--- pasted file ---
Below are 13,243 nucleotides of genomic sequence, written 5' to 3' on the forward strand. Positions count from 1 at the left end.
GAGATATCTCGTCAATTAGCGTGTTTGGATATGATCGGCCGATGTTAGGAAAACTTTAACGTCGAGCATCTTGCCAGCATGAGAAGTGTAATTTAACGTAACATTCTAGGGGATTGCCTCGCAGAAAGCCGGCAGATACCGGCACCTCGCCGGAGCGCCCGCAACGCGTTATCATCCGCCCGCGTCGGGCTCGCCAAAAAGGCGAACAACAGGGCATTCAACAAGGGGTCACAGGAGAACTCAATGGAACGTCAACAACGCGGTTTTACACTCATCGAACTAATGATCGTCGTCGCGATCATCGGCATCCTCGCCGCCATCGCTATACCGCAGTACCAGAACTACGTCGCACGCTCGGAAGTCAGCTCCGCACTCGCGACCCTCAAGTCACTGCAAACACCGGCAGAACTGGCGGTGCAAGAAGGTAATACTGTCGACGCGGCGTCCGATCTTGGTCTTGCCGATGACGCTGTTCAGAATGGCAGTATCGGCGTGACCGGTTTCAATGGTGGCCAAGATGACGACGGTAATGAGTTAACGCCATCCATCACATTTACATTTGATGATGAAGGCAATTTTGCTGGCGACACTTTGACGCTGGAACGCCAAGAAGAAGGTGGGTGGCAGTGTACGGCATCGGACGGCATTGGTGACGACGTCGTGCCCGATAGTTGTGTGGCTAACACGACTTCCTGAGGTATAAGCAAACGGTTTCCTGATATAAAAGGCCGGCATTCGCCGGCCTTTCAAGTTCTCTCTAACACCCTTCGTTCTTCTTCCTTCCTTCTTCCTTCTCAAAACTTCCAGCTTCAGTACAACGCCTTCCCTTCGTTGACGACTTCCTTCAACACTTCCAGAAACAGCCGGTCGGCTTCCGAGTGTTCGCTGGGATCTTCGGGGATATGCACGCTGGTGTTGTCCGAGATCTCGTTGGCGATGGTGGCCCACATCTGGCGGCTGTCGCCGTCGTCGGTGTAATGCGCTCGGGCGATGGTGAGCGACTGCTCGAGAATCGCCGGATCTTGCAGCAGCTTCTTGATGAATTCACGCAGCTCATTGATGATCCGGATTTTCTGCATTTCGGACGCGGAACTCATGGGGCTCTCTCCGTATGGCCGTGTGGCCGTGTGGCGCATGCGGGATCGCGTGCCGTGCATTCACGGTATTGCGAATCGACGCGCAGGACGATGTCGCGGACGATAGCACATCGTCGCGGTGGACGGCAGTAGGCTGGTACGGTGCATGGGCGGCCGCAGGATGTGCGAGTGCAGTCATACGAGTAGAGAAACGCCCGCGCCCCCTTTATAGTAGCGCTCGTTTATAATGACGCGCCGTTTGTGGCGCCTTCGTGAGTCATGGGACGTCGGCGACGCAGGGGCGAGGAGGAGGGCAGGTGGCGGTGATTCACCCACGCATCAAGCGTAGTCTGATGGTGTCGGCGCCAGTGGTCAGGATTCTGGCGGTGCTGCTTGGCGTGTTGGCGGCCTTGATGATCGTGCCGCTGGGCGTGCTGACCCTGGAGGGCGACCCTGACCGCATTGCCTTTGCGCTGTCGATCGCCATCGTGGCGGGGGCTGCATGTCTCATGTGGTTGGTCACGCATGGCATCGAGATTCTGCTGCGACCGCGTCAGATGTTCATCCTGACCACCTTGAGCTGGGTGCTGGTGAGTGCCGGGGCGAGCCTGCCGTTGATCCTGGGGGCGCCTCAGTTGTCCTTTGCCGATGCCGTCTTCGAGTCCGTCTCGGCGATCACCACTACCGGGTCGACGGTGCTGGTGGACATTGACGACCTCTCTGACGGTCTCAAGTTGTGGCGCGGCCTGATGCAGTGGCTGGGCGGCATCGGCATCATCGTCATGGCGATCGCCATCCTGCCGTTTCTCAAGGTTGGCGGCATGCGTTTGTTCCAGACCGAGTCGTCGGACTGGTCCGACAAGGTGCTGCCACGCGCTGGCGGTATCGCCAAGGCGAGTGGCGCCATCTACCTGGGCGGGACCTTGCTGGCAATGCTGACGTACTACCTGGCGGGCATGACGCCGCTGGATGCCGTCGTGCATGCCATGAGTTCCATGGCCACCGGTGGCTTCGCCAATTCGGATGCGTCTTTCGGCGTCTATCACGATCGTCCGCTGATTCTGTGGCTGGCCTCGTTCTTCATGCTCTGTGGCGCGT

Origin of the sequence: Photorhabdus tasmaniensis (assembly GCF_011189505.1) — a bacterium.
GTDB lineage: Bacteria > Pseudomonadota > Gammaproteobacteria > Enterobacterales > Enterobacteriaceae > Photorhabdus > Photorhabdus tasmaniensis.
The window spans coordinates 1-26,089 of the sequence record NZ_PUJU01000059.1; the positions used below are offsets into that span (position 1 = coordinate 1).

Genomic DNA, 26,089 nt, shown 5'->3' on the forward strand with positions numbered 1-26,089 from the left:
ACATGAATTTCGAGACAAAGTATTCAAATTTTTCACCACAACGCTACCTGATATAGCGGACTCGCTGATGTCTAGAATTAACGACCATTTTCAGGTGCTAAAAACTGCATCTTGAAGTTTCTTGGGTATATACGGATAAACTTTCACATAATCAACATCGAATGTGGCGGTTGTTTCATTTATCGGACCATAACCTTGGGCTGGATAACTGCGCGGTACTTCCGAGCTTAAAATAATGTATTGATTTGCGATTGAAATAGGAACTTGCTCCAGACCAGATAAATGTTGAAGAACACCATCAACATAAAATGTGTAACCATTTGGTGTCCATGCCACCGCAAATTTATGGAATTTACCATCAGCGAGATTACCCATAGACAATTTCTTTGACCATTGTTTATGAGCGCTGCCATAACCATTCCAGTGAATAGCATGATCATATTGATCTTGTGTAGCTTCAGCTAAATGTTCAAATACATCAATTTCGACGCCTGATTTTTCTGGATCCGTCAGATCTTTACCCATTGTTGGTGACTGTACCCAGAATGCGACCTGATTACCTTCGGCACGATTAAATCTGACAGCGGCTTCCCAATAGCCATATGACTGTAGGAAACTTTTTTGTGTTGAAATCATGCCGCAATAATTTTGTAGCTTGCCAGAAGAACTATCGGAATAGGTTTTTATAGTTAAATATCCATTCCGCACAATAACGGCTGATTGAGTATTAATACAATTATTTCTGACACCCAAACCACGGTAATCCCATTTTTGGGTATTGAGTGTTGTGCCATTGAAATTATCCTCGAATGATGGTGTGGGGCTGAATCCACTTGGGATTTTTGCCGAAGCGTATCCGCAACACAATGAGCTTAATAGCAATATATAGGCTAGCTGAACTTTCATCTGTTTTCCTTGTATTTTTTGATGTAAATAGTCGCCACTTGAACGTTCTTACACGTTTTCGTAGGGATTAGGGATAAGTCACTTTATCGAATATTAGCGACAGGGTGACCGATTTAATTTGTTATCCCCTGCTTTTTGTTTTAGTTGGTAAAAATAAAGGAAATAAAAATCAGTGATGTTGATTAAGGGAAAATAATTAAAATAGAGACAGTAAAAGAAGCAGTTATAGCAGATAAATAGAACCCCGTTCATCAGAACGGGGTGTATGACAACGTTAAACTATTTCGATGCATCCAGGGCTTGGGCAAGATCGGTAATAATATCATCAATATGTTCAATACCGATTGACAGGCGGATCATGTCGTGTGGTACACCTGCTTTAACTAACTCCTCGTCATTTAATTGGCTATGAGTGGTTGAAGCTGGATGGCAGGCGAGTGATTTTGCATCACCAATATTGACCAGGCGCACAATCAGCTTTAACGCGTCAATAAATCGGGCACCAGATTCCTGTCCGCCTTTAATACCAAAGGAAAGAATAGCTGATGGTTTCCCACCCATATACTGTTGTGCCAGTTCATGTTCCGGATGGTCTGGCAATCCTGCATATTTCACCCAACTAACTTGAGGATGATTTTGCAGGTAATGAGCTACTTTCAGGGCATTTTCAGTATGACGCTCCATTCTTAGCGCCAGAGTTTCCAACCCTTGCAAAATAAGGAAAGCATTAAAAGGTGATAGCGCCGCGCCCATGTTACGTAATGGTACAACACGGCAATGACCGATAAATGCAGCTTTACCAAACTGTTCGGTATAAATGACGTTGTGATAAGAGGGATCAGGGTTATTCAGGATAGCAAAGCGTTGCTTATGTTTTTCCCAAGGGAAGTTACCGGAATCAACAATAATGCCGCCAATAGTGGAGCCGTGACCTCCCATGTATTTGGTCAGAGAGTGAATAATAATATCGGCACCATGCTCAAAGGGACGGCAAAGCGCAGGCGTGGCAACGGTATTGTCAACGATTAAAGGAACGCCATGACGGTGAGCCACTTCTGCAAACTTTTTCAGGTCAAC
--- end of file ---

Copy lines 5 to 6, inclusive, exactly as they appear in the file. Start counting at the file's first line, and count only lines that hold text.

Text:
The window spans coordinates 1-26,089 of the sequence record NZ_PUJU01000059.1; the positions used below are offsets into that span (position 1 = coordinate 1).

Genomic DNA, 26,089 nt, shown 5'->3' on the forward strand with positions numbered 1-26,089 from the left: